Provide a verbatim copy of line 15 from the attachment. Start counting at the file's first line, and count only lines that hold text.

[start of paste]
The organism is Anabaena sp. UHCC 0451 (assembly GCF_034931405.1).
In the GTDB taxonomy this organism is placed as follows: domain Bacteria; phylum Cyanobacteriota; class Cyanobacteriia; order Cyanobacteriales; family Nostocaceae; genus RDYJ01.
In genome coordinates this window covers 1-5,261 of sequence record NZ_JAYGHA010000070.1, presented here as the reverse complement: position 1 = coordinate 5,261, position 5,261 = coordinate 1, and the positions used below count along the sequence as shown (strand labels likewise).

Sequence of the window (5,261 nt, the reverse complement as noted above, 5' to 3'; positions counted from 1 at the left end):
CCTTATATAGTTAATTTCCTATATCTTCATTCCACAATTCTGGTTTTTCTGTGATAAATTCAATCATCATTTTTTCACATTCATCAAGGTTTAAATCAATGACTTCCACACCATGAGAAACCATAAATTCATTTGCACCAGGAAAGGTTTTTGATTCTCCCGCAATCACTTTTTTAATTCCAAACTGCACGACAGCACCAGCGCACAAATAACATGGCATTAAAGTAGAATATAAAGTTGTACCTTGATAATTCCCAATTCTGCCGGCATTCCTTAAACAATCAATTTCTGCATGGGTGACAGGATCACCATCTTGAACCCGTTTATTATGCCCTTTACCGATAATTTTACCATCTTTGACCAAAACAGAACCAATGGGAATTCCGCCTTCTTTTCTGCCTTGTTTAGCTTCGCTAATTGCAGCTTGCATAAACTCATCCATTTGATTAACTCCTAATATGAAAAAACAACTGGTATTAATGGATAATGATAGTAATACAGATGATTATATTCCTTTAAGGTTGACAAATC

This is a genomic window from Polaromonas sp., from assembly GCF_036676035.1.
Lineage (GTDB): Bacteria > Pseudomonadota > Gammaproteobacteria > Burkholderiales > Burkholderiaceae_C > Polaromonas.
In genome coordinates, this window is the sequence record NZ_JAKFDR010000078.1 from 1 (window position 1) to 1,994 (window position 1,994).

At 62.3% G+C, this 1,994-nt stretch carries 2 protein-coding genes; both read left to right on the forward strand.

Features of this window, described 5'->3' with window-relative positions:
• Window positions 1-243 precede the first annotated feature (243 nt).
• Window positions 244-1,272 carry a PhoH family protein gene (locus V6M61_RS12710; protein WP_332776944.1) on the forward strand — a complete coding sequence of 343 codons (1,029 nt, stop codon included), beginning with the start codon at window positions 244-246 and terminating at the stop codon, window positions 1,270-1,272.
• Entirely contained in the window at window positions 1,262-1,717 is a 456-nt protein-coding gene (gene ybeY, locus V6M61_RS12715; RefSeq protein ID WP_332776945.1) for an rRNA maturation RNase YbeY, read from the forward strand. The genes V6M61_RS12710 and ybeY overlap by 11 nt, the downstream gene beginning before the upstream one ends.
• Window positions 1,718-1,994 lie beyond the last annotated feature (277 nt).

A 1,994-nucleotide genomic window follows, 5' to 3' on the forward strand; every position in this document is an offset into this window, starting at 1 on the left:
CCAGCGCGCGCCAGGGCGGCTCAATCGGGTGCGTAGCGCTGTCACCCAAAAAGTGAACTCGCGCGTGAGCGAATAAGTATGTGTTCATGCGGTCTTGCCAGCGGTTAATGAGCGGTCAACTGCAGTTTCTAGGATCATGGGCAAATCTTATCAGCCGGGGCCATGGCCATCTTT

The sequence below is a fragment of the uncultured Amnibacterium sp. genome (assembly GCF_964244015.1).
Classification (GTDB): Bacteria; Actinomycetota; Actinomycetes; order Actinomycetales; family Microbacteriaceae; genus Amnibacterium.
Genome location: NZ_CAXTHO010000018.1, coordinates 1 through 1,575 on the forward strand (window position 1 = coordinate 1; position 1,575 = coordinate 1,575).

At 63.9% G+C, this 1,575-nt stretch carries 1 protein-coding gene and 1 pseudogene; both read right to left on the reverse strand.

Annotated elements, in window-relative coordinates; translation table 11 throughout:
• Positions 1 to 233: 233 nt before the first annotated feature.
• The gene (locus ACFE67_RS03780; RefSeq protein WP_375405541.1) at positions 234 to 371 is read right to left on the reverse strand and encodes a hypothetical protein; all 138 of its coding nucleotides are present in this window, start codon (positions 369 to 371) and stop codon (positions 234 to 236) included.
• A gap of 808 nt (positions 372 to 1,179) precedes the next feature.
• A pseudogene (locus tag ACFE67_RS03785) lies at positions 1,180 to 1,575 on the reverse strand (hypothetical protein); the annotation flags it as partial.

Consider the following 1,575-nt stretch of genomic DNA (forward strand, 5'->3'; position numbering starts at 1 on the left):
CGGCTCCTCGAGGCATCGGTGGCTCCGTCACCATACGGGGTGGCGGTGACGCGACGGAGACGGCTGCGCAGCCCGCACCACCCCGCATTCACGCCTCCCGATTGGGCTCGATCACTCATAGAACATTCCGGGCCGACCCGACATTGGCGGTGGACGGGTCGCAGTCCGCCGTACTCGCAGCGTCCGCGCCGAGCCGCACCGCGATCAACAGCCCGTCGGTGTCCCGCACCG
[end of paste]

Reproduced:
A 1,994-nucleotide genomic window follows, 5' to 3' on the forward strand; every position in this document is an offset into this window, starting at 1 on the left: